Crews, Weather Assist In Fighting Calif. Fires

Firefighters are reporting some progress as they battle wildfires around Los Angeles. Higher humidity and a slight break in the heat have allowed firefighters to build lines around a quarter of the blaze.

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RENEE MONTAGNE, host:

And here in southern California, firefighters are finally beginning to gain control of the giant wildfire burning north of Los Angeles. It is still growing in size, but it's not nearly as fast as it was just a couple of days ago. And last night, as the danger passed in some neighborhoods, scores of evacuees went back home.

Joining us now, as she has all week, is NPR's Mandalit del Barco. She's been following these fires all over California, but this one in particular. Good morning.

MANDALIT DEL BARCO: Good morning again, Renee.

MONTAGNE: And Mandalit, finally some good news to report about the fire. It had to do with the fact that last night was not nearly as hot.

DEL BARCO: That's right. And, you know, in firefighting the weather is crucial. Last night the temperatures dropped and the humidity increased just a bit, and that brought some moisture to the area that was, as they say, bone dry. Also the wind - there hasn't been much of it driving the flames.

The annual Santa Ana winds haven't really kicked in yet, and that's given firefighters a chance to move into the threatened areas to set back fires. That's to cut off the fuel and stop the wildfire from spreading so rapidly.

Yeah, yesterday, they sent out an incredibly large Boeing 747 filled with water and retardant. The supertanker can dump up to 20,000 gallons in a single load to help dowse the flames. But the weather is unpredictable, and you know, they say the fire could easily burn for at least another week or maybe two weeks.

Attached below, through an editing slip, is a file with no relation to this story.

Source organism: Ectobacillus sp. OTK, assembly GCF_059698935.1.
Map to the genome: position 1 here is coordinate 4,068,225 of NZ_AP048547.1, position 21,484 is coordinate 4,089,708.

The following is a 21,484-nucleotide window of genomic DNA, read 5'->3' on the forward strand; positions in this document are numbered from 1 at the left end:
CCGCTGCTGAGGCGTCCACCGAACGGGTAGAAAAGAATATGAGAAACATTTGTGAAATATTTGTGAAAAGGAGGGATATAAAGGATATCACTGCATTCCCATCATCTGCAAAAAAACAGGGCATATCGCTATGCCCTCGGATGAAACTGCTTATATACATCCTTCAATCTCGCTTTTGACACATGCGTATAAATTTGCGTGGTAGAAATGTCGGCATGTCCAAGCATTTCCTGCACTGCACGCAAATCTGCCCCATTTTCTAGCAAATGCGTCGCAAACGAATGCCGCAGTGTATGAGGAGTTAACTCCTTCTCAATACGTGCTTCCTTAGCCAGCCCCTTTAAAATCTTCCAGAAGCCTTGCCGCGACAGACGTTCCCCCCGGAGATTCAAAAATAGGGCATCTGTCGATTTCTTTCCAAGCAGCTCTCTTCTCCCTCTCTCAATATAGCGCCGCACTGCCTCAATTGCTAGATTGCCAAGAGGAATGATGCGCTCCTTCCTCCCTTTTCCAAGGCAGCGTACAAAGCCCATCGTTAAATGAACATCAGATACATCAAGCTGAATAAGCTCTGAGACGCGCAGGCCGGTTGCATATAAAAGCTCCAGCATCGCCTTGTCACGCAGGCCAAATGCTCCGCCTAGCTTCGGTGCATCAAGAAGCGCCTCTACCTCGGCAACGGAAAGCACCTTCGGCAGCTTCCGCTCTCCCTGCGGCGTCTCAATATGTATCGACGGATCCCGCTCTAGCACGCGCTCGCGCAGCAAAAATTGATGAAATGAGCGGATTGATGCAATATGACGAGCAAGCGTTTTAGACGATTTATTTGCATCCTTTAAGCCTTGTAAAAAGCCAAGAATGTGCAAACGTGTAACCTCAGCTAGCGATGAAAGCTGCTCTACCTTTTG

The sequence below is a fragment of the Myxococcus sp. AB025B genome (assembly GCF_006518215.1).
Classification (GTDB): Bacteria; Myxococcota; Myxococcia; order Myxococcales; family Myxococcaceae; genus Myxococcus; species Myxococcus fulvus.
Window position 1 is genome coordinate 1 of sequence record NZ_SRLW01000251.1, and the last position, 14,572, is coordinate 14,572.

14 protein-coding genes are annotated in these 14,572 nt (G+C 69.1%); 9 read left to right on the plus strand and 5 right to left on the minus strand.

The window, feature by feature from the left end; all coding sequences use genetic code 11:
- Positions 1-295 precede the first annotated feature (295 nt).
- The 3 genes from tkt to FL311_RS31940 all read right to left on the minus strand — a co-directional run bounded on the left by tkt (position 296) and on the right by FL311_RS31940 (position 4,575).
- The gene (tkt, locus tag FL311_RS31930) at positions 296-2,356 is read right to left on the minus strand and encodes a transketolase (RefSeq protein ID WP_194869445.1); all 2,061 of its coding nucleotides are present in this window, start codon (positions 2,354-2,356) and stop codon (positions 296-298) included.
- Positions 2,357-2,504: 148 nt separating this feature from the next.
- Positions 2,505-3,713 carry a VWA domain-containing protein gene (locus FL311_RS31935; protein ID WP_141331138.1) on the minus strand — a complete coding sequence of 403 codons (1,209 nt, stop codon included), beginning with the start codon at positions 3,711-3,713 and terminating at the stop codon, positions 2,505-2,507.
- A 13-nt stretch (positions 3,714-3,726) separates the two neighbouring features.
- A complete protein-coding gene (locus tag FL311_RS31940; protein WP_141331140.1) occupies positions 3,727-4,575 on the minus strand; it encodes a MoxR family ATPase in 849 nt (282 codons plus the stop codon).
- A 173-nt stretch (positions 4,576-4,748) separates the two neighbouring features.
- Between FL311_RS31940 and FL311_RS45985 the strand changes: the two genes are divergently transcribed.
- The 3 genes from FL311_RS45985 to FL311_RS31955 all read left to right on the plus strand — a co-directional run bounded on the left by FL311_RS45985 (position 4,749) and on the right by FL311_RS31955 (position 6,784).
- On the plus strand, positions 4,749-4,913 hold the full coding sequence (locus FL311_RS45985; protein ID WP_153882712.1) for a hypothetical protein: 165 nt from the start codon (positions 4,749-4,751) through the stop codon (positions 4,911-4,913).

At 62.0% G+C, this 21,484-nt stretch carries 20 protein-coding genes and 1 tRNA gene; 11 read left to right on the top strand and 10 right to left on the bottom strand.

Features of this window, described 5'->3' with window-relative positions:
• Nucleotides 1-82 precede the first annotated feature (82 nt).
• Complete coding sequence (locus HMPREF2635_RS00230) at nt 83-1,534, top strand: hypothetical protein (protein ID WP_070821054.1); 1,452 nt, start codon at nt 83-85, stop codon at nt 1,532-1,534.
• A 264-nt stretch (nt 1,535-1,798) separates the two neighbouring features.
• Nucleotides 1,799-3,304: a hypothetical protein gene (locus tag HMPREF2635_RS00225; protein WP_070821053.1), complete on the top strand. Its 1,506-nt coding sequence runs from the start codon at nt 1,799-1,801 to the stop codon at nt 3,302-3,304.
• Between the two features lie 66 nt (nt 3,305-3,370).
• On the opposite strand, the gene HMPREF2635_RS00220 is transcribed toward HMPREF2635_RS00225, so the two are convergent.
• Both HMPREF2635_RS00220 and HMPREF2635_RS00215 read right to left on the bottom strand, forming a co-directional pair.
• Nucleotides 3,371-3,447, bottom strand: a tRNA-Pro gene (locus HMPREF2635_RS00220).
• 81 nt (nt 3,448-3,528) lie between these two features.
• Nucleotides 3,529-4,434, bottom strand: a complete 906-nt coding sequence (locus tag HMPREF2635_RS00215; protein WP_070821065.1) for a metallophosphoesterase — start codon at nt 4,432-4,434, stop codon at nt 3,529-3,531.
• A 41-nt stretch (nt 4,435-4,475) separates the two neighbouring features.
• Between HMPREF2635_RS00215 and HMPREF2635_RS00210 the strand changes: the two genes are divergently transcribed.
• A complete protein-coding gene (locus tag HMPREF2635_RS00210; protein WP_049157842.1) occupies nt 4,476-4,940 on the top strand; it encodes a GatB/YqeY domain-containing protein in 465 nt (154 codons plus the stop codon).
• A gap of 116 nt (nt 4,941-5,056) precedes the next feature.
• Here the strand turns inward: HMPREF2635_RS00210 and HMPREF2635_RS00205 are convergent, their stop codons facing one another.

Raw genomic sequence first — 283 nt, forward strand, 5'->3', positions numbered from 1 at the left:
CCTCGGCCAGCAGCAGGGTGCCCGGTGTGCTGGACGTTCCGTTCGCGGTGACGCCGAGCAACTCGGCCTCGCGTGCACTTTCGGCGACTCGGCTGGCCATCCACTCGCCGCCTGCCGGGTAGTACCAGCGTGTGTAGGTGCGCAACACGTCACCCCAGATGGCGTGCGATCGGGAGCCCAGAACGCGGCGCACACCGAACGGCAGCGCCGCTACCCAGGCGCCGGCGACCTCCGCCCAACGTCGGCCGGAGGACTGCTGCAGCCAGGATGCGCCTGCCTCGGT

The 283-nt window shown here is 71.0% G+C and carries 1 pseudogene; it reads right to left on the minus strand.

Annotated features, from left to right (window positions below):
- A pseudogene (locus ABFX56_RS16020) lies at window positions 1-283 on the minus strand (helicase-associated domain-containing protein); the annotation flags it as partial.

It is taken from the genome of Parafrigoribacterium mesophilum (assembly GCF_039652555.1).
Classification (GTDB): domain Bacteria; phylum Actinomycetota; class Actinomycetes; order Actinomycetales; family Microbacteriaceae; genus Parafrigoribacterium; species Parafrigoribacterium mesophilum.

MONTAGNE: Right. But the thousands of people who've been fleeing the fire over the weekend - I mean, there's still plenty of people out of their homes but some are back. Are the evacuations themselves over now?

DEL BARCO: Well, in some places, there are still people being evacuated, but -and then there are some people who are defying the orders to evacuate and they're still hoping to ride out the firestorm. But things are definitely better in some communities on the edge of the Angeles National Forest, like La Crescenta and La Canada.

Here's Carl Mersoyen(ph). He's 16 and he's been sweating it out with his family at one of the shelters.

Mr. CARL MERSOYEN: They already told us, like, you can go home already, but we're going to stay out a little bit longer until the smoke kind of goes away, and then we'll go back.

DEL BARCO: The fire's still very active in some areas with flames up to 80 feet tall and the air quality is so bad that it's spreading across the West. The strip in Las Vegas is reportedly covered with smoke from California. And I understand there's smoke and ashes from this fire even as far as Denver, Colorado.

MONTAGNE: And, Mandalit, it wasn't just people fleeing the fire - tigers, chimps, reptiles, birds that lived in a wildlife refuge - were also evacuated.

DEL BARCO: That's right. I spoke to workers at the Wildlife Way Station as they were loading hundreds of exotic animals onto flatbeds and trailers. Animals were given temporary shelter at the L.A. Zoo and other compounds. But at the zoo, two chimps escaped and made their way into the small primates exhibit and into Griffith Park. They had to be wrangled back and they must have been pretty spooked by all the commotion.

But in another location - the Shambala Preserve - dozens of lions and big cats, including Michael Jackson's cats, are still in place.

MONTAGNE: And we've been talking this week about the TV and radio transmitter complex and the observatory on top of Mount Wilson. And I see that something like 150 firefighters are now on the mountain ready to fight the fire if it gets right to the top.